Doing nothing is also an option. Often cracks in granite are only short, hairline cracks that don't present any real problems and never get worse.

It may not be worth the expense and hassle to repair a single, short or surface hairline crack even around a sink.

Small cracks usually don't pose any cleaning issues, and stains are rarely a problem, but applying a little extra sealer over a crack isn't a bad idea.

Long or full-thickness cracks and/or areas with multiple cracks likely need repair.

Granite Crack vs. Fissure


Any discussion of cracks in granite countertops must also include an explanation of fissures.

Fissures are lines formed in the pattern of the stone by the borders of various crystalline groups within the stone.

fissures in granite slab golden crystal red

Fissures can be short or long... wide or narrow... only in the surface or full thickness... or may run through the countertop edges. Many granite countertop colors don't have any fissures, others just a few and some patterns have many running all over.


Fissures are similar to cracks. In fact, you could say a fissure is a naturally occurring "crack" and sometimes can even look nearly identical to a crack. The key difference is separation.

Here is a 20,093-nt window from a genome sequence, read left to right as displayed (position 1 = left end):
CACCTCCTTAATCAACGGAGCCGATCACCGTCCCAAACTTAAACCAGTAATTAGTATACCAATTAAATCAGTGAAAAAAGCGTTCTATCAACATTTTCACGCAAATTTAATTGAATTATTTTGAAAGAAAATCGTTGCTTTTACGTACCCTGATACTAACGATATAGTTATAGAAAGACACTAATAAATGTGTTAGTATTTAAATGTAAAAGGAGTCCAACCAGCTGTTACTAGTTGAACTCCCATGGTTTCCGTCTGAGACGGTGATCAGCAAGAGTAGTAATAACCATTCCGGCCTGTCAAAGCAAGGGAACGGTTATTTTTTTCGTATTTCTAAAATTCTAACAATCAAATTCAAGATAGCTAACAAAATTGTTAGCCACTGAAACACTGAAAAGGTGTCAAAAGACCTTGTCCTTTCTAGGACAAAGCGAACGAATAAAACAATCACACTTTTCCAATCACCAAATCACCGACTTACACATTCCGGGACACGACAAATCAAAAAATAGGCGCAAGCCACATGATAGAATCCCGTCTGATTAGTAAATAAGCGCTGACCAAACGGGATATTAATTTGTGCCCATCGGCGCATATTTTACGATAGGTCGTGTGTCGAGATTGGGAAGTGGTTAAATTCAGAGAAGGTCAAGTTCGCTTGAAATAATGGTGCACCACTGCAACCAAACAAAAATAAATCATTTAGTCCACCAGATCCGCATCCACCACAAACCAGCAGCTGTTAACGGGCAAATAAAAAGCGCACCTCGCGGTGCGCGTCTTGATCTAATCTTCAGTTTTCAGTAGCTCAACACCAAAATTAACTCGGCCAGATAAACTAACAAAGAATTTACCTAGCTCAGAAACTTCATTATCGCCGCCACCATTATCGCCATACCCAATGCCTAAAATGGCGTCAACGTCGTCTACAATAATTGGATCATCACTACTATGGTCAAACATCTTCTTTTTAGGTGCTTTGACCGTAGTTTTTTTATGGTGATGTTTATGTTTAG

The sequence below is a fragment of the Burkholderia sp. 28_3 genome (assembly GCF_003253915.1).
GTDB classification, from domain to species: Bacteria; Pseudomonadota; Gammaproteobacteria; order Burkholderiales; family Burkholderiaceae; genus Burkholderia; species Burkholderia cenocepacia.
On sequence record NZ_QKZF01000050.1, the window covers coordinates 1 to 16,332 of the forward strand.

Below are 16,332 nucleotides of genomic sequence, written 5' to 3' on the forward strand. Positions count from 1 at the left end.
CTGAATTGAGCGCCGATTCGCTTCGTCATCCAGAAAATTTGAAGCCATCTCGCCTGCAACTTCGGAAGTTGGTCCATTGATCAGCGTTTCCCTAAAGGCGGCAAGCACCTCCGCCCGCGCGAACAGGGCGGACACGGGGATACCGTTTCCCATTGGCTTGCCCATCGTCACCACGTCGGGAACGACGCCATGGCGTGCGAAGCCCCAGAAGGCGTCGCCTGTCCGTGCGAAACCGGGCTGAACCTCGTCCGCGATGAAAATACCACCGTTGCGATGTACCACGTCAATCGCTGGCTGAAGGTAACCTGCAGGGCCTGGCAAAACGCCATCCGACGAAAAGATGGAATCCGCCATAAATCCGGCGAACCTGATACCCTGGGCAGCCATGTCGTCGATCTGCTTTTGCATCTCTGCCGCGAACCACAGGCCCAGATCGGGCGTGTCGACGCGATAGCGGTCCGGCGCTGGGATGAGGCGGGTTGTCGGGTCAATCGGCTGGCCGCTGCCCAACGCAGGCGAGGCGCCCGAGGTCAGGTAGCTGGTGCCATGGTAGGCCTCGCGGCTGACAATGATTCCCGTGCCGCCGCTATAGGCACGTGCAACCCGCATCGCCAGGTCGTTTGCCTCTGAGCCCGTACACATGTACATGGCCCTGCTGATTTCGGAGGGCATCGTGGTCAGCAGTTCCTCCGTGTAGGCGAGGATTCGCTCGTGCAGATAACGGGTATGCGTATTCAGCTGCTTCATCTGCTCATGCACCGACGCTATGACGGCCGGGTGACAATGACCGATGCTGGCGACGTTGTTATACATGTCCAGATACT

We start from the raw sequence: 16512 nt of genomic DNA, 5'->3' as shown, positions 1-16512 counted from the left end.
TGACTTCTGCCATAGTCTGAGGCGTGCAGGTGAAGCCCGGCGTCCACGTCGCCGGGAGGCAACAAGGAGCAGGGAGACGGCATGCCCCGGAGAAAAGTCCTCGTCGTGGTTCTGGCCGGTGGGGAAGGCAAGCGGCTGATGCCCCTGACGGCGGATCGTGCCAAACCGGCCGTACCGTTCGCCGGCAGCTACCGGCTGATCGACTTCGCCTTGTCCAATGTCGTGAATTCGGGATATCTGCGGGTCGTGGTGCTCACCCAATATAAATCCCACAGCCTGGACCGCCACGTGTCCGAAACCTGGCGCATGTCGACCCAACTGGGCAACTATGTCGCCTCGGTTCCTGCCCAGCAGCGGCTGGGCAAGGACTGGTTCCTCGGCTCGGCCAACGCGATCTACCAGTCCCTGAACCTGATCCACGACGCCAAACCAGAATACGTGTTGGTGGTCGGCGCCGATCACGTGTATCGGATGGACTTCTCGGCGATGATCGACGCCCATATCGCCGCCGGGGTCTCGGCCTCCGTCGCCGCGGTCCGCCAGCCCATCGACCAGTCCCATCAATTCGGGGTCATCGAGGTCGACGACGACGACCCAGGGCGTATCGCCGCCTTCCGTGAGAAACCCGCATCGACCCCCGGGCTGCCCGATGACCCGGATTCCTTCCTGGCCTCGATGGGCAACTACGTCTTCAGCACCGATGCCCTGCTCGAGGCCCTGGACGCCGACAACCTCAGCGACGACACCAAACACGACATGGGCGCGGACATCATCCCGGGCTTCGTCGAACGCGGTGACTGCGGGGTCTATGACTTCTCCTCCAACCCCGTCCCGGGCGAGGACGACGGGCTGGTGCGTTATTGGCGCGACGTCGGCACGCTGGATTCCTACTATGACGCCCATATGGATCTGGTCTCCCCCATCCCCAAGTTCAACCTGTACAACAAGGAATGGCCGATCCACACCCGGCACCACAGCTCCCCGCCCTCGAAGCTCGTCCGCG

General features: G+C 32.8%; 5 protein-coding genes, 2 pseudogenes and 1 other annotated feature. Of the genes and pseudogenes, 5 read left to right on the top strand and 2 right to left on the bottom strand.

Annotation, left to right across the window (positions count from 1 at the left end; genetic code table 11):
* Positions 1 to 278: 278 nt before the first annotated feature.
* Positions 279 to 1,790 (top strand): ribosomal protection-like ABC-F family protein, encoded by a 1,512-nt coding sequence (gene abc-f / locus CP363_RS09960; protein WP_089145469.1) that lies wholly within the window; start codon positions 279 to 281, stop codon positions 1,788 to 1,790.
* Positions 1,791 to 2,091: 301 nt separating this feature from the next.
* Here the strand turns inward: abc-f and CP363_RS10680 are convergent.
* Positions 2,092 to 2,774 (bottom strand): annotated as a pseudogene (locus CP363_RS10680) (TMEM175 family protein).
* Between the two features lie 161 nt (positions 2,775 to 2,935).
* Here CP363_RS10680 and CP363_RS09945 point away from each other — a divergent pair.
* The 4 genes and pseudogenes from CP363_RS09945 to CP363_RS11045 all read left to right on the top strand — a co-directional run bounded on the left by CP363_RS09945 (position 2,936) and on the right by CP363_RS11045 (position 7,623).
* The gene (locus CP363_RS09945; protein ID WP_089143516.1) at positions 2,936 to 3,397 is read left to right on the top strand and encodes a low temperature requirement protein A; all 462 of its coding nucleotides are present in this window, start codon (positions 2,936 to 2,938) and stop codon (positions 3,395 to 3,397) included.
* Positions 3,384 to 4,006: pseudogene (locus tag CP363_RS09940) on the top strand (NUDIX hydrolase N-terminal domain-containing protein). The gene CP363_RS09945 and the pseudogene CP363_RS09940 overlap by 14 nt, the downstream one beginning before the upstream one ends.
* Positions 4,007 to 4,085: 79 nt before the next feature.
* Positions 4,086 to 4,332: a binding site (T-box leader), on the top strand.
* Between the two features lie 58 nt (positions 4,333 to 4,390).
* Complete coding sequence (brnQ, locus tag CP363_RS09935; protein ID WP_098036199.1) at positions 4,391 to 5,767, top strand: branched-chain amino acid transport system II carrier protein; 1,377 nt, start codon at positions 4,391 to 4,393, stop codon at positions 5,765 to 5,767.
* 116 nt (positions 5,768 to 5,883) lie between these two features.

• Fissures maintain structural integrity of the stone. No separation or space exists. It's a crack that hasn't actually cracked or split.

  • Fissures occur across the slab... not just in one or two spots.

  • Fissures are level, feel smooth and do not have an edge.

  • Fissures are typically curved and do not run in straight lines or have angular zig-zags, but sometimes look like cracks.

fissures can look like cracks in granite countertop

Fissures are weak points and can become a "crack" from impact or stressful forces during transportation, installation or after.
  • Cracks are lines of physical separation. The stone has split.

  • Cracks have an edge you can feel or catch with a fingernail.

  • Cracks in granite are most commonly "hairline", but can be wider.